The Latest News From Ukraine and California’s Response – The New York Times

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California Today
How Gov. Gavin Newsom is handling Russian sanctions and more.

Given the fast-changing situation in Ukraine and the mounting death toll, I’ll be using today’s newsletter to guide you through our coverage of the war as well as some stories with particular relevance to California readers.
On Thursday, top diplomats from Russia and Ukraine met for the first time since the invasion began, but failed to make even a hint of progress. Russian forces pushed farther into Ukrainian cities.
The other big stories, which are featured on today’s front page, tackle surging inflation, America’s two-front information war against Russia and China and President Vladimir Putin opening the door to nationalizing Western businesses.
The Times also wrote about how Russian sanctions are straining an already snarled global supply chain and why sanctions are an increasingly popular tool in foreign policy.
You can keep up with breaking news about Ukraine here, or sign up for a nightly email from The Times about the conflict.
And now for some stories that I think Californians should read:
A jarring photograph: The Times published a photo this week showing a family lying bloodied and motionless, killed by mortar fire outside Kyiv, Ukraine. (You can see the photo here, but be warned that it’s very upsetting.)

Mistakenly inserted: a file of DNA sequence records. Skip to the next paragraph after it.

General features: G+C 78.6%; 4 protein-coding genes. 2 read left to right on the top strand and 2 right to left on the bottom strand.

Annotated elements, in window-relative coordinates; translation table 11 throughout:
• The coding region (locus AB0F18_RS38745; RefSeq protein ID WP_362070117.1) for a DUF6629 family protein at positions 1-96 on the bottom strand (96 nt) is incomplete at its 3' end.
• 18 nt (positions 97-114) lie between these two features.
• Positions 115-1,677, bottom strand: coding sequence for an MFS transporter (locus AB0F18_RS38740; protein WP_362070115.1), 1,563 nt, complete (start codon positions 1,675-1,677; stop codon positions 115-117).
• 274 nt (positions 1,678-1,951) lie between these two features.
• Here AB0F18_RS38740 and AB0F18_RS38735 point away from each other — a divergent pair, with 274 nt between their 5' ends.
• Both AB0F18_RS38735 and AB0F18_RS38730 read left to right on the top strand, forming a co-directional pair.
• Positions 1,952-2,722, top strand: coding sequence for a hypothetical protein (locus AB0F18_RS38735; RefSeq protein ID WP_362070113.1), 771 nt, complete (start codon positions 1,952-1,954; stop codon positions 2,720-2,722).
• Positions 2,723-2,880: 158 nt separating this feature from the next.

The Times profiled the family and interviewed the husband who lost his wife and two children, all depicted in the photo. As my colleague wrote, the image “encapsulates the indiscriminate slaughter by an invading Russian Army that has increasingly targeted heavily populated civilian areas.”
The woman killed, Tetiana Perebeinis, was an employee of a Palo Alto company called SE Ranking. Half of the company’s employees are based in Ukraine, The San Francisco Chronicle reports.
“For me as her colleague it’s a tragedy to see those pictures,” Ksenia Khirvonina, the company’s spokeswoman, told The Chronicle. “They show that it’s real. On the other hand, they prove that (the) Russian Army and Putin himself are monsters who deserve no mercy for their doings.”
California reviews contracts in light of sanctions: Gov. Gavin Newsom has ordered state agencies to terminate contracts with companies or individuals subject to U.S. sanctions because of Russia’s invasion of Ukraine, The Associated Press reports.
Newsom signed an executive order directing all state agencies and departments under his authority to review contracts and agreements valued at $5 million or more. He said the state should halt financial transactions with Russian entities.
Californians head to Ukraine’s front lines: Andrey Liscovich, a Harvard-educated tech entrepreneur, left his life in San Francisco several days ago to fight in Zaporizhzhia, his hometown.
Liscovich is one of a growing number of Ukrainians in the U.S. who have heeded President Volodymyr Zelensky’s call to join the front line against Russia. Fellow soldiers have nicknamed Liscovich “the American.”
“I’ve never held a gun, besides maybe a water pistol,” he said.
Read the full article from The Times on U.S. fighters bound for Ukraine. Many of the details, including Liscovich updating his will during his flight to Europe, are gutting.
This is how Americans describe the strain of life on the front lines of a changing climate.